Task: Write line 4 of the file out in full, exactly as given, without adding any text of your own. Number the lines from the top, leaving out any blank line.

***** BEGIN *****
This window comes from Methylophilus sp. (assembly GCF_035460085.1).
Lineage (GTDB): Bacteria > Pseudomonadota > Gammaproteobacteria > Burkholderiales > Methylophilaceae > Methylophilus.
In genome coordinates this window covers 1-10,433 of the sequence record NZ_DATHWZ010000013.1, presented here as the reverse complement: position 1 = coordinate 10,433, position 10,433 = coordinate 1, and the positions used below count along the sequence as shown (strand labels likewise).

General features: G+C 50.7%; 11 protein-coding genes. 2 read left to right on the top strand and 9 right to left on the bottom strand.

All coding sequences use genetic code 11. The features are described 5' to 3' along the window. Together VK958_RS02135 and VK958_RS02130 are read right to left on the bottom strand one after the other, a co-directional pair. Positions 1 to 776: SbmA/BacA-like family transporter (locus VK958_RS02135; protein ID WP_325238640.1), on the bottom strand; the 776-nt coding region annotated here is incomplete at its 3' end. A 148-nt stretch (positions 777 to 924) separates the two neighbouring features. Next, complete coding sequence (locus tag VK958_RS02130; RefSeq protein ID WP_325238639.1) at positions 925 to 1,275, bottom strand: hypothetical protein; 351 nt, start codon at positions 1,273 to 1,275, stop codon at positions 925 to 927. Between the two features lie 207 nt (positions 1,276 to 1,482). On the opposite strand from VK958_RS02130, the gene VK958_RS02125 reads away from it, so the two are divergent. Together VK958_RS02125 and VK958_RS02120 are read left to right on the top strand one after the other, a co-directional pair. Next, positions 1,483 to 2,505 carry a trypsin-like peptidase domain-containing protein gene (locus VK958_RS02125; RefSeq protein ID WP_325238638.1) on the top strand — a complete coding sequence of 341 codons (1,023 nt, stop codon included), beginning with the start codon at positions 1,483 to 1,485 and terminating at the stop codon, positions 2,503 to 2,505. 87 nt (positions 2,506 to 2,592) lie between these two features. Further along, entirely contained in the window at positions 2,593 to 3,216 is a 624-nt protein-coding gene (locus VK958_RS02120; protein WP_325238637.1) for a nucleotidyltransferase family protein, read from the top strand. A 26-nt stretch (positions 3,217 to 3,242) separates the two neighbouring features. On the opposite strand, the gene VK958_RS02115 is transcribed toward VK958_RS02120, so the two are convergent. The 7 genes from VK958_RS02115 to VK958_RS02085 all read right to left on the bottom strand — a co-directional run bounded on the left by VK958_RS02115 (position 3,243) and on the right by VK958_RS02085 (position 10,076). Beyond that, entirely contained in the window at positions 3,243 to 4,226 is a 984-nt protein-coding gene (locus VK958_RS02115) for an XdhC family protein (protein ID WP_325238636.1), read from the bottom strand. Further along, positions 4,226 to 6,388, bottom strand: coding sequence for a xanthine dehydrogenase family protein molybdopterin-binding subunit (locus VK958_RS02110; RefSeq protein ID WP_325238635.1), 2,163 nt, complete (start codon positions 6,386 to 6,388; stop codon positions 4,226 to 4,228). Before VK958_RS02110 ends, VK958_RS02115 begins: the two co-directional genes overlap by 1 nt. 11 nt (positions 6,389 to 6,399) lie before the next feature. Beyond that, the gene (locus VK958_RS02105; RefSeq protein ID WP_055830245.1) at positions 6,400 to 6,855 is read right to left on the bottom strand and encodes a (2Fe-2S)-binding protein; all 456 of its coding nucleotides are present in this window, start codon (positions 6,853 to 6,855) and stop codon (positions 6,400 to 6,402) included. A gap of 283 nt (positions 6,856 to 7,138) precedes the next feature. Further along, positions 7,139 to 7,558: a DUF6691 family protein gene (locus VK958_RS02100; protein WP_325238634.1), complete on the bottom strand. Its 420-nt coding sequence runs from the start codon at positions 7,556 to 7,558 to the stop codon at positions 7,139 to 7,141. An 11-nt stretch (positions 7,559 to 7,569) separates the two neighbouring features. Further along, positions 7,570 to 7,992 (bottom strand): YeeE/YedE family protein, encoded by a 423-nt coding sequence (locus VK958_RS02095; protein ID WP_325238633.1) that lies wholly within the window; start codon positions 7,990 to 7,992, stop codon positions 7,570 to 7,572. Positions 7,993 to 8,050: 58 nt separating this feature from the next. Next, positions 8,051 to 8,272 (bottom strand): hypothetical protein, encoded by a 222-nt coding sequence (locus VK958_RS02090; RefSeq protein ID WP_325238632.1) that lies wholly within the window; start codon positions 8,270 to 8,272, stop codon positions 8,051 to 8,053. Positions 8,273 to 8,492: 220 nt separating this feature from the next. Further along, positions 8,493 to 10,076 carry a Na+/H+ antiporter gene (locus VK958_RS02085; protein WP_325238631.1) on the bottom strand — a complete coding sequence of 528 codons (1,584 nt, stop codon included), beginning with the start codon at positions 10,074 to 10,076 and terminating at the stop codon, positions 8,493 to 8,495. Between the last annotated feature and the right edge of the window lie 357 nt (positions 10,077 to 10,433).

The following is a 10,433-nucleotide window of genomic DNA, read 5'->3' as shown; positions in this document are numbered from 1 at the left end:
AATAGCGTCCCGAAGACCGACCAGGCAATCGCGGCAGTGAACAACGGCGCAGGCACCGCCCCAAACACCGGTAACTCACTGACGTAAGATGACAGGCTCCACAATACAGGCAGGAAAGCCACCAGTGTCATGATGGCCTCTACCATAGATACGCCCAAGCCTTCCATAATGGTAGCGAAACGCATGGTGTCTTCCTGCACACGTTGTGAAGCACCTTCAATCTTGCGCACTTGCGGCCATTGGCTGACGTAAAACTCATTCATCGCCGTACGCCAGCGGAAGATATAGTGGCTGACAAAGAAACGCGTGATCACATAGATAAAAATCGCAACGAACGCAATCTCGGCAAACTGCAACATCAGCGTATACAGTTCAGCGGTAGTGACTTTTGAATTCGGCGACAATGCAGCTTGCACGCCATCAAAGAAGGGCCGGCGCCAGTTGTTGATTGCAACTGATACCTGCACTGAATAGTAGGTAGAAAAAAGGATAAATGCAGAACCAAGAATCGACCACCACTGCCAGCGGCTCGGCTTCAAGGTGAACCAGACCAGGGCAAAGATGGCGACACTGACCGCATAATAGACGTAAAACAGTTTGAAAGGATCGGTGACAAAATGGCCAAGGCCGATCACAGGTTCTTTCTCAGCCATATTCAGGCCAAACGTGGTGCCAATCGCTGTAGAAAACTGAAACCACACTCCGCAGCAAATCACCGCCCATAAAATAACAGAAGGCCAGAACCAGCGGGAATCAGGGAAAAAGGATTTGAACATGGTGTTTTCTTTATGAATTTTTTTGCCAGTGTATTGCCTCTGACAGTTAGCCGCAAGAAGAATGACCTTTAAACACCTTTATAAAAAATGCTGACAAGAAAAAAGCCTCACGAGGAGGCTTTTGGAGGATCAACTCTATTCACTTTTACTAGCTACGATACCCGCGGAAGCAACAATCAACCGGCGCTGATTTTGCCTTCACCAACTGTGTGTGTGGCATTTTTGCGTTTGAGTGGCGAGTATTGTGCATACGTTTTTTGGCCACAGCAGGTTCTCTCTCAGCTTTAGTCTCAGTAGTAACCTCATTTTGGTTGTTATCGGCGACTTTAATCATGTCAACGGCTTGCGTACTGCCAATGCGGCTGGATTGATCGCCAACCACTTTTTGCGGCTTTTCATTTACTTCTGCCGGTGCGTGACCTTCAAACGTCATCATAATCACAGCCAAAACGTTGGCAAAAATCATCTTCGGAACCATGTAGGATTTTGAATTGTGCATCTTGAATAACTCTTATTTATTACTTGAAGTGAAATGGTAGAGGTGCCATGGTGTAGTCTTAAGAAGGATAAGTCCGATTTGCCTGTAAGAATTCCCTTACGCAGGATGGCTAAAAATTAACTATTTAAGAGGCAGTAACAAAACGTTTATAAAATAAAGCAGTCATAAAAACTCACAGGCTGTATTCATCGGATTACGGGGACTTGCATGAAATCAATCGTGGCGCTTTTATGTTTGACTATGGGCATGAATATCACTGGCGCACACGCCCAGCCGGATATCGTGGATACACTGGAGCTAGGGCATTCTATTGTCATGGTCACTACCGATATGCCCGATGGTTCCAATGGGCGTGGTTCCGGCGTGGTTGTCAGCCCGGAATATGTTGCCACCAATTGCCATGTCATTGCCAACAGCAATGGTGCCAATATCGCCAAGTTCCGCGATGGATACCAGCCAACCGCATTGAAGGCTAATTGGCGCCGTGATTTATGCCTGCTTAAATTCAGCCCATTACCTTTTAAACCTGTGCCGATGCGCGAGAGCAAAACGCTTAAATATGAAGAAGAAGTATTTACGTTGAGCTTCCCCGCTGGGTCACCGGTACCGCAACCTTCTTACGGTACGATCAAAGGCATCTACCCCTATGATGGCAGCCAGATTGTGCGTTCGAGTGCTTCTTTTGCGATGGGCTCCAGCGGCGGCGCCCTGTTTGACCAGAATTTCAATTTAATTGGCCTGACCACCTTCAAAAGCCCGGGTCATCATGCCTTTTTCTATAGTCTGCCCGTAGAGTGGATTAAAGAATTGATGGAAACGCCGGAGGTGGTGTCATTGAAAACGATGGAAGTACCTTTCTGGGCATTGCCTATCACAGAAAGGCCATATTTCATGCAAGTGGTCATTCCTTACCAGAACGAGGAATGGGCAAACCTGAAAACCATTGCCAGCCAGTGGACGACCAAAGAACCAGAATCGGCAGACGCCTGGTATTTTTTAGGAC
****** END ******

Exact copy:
General features: G+C 50.7%; 11 protein-coding genes. 2 read left to right on the top strand and 9 right to left on the bottom strand.